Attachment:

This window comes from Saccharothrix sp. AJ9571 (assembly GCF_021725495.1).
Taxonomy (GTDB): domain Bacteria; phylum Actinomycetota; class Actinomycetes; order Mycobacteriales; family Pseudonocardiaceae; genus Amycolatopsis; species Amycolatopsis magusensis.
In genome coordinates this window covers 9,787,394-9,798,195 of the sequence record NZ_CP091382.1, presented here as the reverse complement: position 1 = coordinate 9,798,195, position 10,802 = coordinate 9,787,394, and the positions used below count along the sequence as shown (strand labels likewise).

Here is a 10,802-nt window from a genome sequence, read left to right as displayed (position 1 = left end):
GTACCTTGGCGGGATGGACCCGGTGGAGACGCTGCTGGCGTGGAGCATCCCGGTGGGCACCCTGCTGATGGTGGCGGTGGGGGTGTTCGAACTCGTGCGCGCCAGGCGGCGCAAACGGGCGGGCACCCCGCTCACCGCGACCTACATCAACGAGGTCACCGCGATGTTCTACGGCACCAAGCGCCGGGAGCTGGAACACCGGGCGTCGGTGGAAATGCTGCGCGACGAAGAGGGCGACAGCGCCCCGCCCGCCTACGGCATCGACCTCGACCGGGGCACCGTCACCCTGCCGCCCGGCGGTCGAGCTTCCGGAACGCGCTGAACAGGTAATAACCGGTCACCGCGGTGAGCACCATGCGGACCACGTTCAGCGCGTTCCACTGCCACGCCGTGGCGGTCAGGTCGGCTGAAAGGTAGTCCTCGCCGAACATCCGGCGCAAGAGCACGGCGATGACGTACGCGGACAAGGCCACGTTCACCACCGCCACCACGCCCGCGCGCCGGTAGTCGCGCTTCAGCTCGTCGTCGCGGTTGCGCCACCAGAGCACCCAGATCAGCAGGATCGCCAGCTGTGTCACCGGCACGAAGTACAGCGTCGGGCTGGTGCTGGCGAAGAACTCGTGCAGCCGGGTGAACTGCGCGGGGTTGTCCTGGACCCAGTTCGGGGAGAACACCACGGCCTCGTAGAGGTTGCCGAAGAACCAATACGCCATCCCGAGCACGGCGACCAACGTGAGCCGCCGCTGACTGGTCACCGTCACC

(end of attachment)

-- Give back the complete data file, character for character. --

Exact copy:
This window comes from Saccharothrix sp. AJ9571 (assembly GCF_021725495.1).
Taxonomy (GTDB): domain Bacteria; phylum Actinomycetota; class Actinomycetes; order Mycobacteriales; family Pseudonocardiaceae; genus Amycolatopsis; species Amycolatopsis magusensis.
In genome coordinates this window covers 9,787,394-9,798,195 of the sequence record NZ_CP091382.1, presented here as the reverse complement: position 1 = coordinate 9,798,195, position 10,802 = coordinate 9,787,394, and the positions used below count along the sequence as shown (strand labels likewise).

Here is a 10,802-nt window from a genome sequence, read left to right as displayed (position 1 = left end):
GTACCTTGGCGGGATGGACCCGGTGGAGACGCTGCTGGCGTGGAGCATCCCGGTGGGCACCCTGCTGATGGTGGCGGTGGGGGTGTTCGAACTCGTGCGCGCCAGGCGGCGCAAACGGGCGGGCACCCCGCTCACCGCGACCTACATCAACGAGGTCACCGCGATGTTCTACGGCACCAAGCGCCGGGAGCTGGAACACCGGGCGTCGGTGGAAATGCTGCGCGACGAAGAGGGCGACAGCGCCCCGCCCGCCTACGGCATCGACCTCGACCGGGGCACCGTCACCCTGCCGCCCGGCGGTCGAGCTTCCGGAACGCGCTGAACAGGTAATAACCGGTCACCGCGGTGAGCACCATGCGGACCACGTTCAGCGCGTTCCACTGCCACGCCGTGGCGGTCAGGTCGGCTGAAAGGTAGTCCTCGCCGAACATCCGGCGCAAGAGCACGGCGATGACGTACGCGGACAAGGCCACGTTCACCACCGCCACCACGCCCGCGCGCCGGTAGTCGCGCTTCAGCTCGTCGTCGCGGTTGCGCCACCAGAGCACCCAGATCAGCAGGATCGCCAGCTGTGTCACCGGCACGAAGTACAGCGTCGGGCTGGTGCTGGCGAAGAACTCGTGCAGCCGGGTGAACTGCGCGGGGTTGTCCTGGACCCAGTTCGGGGAGAACACCACGGCCTCGTAGAGGTTGCCGAAGAACCAATACGCCATCCCGAGCACGGCGACCAACGTGAGCCGCCGCTGACTGGTCACCGTCACC